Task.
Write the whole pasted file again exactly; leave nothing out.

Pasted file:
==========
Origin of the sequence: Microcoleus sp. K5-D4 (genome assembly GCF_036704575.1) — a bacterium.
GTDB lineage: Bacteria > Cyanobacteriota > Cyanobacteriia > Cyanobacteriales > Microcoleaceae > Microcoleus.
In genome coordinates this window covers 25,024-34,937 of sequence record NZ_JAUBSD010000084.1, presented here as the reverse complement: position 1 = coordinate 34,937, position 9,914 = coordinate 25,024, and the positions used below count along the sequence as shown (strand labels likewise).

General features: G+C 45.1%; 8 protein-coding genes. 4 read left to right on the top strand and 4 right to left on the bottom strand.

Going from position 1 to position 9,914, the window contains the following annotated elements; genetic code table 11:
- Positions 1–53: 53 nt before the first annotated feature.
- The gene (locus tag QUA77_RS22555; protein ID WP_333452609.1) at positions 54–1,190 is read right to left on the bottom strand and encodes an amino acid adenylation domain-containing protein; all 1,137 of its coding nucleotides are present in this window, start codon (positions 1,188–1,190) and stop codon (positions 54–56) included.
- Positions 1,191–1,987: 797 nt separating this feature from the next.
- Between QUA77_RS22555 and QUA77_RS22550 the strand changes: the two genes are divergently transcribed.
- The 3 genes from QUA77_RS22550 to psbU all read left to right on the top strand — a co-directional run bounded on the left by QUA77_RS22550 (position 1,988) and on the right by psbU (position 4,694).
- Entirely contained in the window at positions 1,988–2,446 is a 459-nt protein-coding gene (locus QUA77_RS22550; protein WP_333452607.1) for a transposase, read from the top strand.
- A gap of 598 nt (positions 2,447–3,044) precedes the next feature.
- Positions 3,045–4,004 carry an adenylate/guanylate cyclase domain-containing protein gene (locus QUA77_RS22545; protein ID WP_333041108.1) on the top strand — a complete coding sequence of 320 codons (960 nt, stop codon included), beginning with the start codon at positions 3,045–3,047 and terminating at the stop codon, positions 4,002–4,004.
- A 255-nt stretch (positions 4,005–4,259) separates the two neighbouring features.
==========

Origin of the sequence: Microcoleus sp. K5-D4 (genome assembly GCF_036704575.1) — a bacterium.
GTDB lineage: Bacteria > Cyanobacteriota > Cyanobacteriia > Cyanobacteriales > Microcoleaceae > Microcoleus.
In genome coordinates this window covers 25,024-34,937 of sequence record NZ_JAUBSD010000084.1, presented here as the reverse complement: position 1 = coordinate 34,937, position 9,914 = coordinate 25,024, and the positions used below count along the sequence as shown (strand labels likewise).

General features: G+C 45.1%; 8 protein-coding genes. 4 read left to right on the top strand and 4 right to left on the bottom strand.

Going from position 1 to position 9,914, the window contains the following annotated elements; genetic code table 11:
- Positions 1–53: 53 nt before the first annotated feature.
- The gene (locus tag QUA77_RS22555; protein ID WP_333452609.1) at positions 54–1,190 is read right to left on the bottom strand and encodes an amino acid adenylation domain-containing protein; all 1,137 of its coding nucleotides are present in this window, start codon (positions 1,188–1,190) and stop codon (positions 54–56) included.
- Positions 1,191–1,987: 797 nt separating this feature from the next.
- Between QUA77_RS22555 and QUA77_RS22550 the strand changes: the two genes are divergently transcribed.
- The 3 genes from QUA77_RS22550 to psbU all read left to right on the top strand — a co-directional run bounded on the left by QUA77_RS22550 (position 1,988) and on the right by psbU (position 4,694).
- Entirely contained in the window at positions 1,988–2,446 is a 459-nt protein-coding gene (locus QUA77_RS22550; protein WP_333452607.1) for a transposase, read from the top strand.
- A gap of 598 nt (positions 2,447–3,044) precedes the next feature.
- Positions 3,045–4,004 carry an adenylate/guanylate cyclase domain-containing protein gene (locus QUA77_RS22545; protein ID WP_333041108.1) on the top strand — a complete coding sequence of 320 codons (960 nt, stop codon included), beginning with the start codon at positions 3,045–3,047 and terminating at the stop codon, positions 4,002–4,004.
- A 255-nt stretch (positions 4,005–4,259) separates the two neighbouring features.